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I am using a contrib module which has a patch in queue to be reviewed, the patch solves my issue. Where should I keep the patched module, keep it inside contrib module or should I move it under custom module directory and keep a watch on issue till it approved and then move it again to contrib? What is the preferable place to keep such module.

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You may leave it in place (a good reason for doing this is given in the reply from alexkb).

However, this is not all there is to working with patches. Sometimes the maintainer is reluctant to include the patch in the official branch. This means that there may be new releases (security fixes!, bug fixes, feature enhancements) of the module without the patch. You need to think about how you deal with that.

Here is what I do: I set up staging area for where I keep all my custom modules. For the patched contrib modules, I connect those to the origin repo using git. I also setup a Makefile (or some other script file) to pull from the origin repo and semi-automate the reapplication of outstanding patches. Then, when a new release of the module is issued, the Makefile will pull and patch, and then send an email to me with the result. If the patch applies succesfully, I test and if the test turns out OK, I manually copy from staging to production. If the patch fails to apply due to some conflict, I try to resolve conflicts and try again.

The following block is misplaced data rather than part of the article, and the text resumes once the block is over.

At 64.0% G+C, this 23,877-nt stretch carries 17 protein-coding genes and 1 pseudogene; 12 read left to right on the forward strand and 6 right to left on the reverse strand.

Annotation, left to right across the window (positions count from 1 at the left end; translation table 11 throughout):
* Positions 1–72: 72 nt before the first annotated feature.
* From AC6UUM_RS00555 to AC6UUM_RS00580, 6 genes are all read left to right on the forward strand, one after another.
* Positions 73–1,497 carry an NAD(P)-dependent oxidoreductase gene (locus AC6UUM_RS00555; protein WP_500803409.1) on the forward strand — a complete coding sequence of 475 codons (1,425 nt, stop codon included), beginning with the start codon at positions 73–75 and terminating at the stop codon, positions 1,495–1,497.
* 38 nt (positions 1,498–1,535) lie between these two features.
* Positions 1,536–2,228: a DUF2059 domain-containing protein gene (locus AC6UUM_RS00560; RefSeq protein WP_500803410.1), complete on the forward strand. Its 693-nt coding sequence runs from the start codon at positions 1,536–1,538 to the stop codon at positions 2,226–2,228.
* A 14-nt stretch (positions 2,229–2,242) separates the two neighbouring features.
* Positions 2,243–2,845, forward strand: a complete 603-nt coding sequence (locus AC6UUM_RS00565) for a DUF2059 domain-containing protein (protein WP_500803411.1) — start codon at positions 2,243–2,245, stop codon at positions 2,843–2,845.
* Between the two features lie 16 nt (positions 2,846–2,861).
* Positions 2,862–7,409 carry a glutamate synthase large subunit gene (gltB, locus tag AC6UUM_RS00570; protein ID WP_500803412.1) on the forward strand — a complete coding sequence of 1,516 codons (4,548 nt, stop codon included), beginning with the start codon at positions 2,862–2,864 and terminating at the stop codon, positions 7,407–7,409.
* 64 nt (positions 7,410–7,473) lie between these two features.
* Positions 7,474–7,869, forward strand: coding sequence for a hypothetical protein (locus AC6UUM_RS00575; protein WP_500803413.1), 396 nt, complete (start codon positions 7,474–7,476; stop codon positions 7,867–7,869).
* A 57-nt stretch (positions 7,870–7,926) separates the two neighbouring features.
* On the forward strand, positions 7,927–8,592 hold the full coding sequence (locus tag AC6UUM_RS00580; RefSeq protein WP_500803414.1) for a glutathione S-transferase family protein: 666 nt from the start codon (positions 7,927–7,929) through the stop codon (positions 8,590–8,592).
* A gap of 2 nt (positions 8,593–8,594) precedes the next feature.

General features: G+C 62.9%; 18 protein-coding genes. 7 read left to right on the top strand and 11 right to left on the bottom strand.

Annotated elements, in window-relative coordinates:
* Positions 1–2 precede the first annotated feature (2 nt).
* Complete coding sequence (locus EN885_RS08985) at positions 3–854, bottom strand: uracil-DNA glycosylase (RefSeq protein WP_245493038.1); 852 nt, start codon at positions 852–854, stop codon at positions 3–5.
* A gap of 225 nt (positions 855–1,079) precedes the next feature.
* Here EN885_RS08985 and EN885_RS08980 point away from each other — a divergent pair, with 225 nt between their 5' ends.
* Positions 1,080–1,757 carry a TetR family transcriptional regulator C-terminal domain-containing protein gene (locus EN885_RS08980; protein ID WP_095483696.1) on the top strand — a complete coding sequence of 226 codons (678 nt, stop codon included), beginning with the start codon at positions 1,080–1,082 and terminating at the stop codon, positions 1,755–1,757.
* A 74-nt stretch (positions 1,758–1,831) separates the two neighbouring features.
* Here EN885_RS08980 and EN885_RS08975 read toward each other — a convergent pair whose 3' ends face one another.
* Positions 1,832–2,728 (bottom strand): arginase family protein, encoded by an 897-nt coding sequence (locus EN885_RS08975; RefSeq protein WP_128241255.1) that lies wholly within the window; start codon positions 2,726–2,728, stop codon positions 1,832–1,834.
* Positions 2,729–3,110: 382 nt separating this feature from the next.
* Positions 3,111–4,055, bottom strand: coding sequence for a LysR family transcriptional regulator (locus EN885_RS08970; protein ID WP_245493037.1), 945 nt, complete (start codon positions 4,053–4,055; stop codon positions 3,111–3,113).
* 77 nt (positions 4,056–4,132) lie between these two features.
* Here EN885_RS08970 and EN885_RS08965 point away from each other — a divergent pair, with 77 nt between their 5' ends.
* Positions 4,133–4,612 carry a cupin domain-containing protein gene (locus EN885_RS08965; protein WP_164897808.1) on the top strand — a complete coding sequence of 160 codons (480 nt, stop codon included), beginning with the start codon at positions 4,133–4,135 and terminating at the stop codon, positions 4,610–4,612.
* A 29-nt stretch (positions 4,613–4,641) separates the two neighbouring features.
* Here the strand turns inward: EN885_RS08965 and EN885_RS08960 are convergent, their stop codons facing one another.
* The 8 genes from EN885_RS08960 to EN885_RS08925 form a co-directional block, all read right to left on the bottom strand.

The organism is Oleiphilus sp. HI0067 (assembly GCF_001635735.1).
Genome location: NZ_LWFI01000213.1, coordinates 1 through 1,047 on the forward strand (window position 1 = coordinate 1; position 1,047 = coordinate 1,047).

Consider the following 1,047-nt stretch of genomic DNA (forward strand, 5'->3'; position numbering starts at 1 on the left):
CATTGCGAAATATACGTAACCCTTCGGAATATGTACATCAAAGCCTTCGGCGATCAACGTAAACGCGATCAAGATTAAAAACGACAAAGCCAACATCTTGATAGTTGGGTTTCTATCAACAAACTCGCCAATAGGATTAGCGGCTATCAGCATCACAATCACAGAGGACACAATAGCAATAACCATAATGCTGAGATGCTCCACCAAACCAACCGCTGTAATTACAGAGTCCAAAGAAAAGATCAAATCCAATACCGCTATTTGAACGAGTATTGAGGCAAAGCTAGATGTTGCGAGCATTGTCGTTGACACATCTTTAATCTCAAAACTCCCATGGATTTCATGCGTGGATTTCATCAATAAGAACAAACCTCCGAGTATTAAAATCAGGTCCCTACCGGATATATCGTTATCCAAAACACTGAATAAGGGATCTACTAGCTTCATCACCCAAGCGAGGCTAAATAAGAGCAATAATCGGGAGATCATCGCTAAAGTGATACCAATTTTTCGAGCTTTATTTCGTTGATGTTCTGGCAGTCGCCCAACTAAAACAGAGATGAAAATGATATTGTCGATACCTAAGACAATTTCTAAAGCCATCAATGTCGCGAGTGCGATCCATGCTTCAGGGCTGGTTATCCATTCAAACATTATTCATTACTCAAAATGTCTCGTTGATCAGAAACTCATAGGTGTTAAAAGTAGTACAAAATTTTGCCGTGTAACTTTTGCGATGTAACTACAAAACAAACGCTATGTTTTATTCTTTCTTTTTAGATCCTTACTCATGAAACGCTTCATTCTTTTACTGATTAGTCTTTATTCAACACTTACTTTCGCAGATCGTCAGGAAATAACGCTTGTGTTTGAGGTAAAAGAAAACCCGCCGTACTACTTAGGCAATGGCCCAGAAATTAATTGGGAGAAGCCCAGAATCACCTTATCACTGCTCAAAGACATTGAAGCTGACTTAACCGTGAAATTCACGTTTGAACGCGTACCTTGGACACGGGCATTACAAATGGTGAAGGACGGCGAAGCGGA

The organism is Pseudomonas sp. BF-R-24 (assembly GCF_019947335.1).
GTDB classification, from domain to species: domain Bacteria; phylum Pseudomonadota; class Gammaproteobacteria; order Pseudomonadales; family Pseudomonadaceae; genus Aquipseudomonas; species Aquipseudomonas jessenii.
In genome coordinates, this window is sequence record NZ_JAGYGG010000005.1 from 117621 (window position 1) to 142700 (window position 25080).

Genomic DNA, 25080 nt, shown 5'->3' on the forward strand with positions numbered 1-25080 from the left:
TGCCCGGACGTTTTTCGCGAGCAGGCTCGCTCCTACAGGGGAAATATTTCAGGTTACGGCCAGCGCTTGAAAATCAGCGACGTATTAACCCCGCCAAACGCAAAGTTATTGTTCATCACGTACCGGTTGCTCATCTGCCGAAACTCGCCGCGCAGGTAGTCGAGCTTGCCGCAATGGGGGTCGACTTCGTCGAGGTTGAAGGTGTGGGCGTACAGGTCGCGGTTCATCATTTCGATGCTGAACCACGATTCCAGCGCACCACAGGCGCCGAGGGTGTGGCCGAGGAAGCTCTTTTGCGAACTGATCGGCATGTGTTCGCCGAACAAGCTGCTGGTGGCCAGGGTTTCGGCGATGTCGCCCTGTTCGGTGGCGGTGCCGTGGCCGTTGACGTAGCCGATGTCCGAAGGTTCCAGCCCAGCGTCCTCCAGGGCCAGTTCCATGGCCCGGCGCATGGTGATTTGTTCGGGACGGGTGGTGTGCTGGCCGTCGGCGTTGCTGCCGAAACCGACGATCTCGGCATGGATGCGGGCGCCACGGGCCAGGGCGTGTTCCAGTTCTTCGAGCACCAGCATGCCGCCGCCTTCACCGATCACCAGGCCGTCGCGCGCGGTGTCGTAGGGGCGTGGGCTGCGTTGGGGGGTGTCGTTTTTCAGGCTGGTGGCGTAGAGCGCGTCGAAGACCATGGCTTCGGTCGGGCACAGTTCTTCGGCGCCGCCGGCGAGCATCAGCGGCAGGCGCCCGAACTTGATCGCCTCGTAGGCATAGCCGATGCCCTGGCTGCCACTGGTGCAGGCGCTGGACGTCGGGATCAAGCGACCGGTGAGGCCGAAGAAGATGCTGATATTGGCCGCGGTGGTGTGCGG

This has two advantages:

  1. Even when you're using a patched module, you're able keep up with the official branch.
  2. You don't have to watch the issue queue, just set up your local repo to sync with origin at regular intervals (using CLI cron or similar).

The above workflow assumes some familiarity with the CLI and tools such as git, cron and make. It also takes some times setting this up to run semi-automatically. But if you need to work with patches, it is - IMHO - well worth doing.

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  • Thanks Gisle, I need to know more about makefiles. The total concept is too cool but new to me, thanks again for sharing. – arpitr Mar 27 '14 at 8:41
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Moving modules around in the file system means you have to perform some additional tasks before Drupal picks up the new path. This can be inconvenient and take your time.

Instead what we do is leave the module in the contrib folder, apply the patch and then create a new file in the module folder called .drush-lock-update. Inside this file we put some notes containing the drupal issue queue page URL and a quick summary of why it was applied. Drush detects these .drush-lock-update files and then ignores them when you run a drush up.

There is some more information over on d.o about this lock file and how it works.

It should be noted that the drupal core update module still monitors the version of your locked modules so you'll know when a security update comes out and can then manually review and apply the update separately.

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For applying patch go through the following links

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    thanks Rupesh, I know how to patch, my question is different :) – arpitr Mar 27 '14 at 6:02

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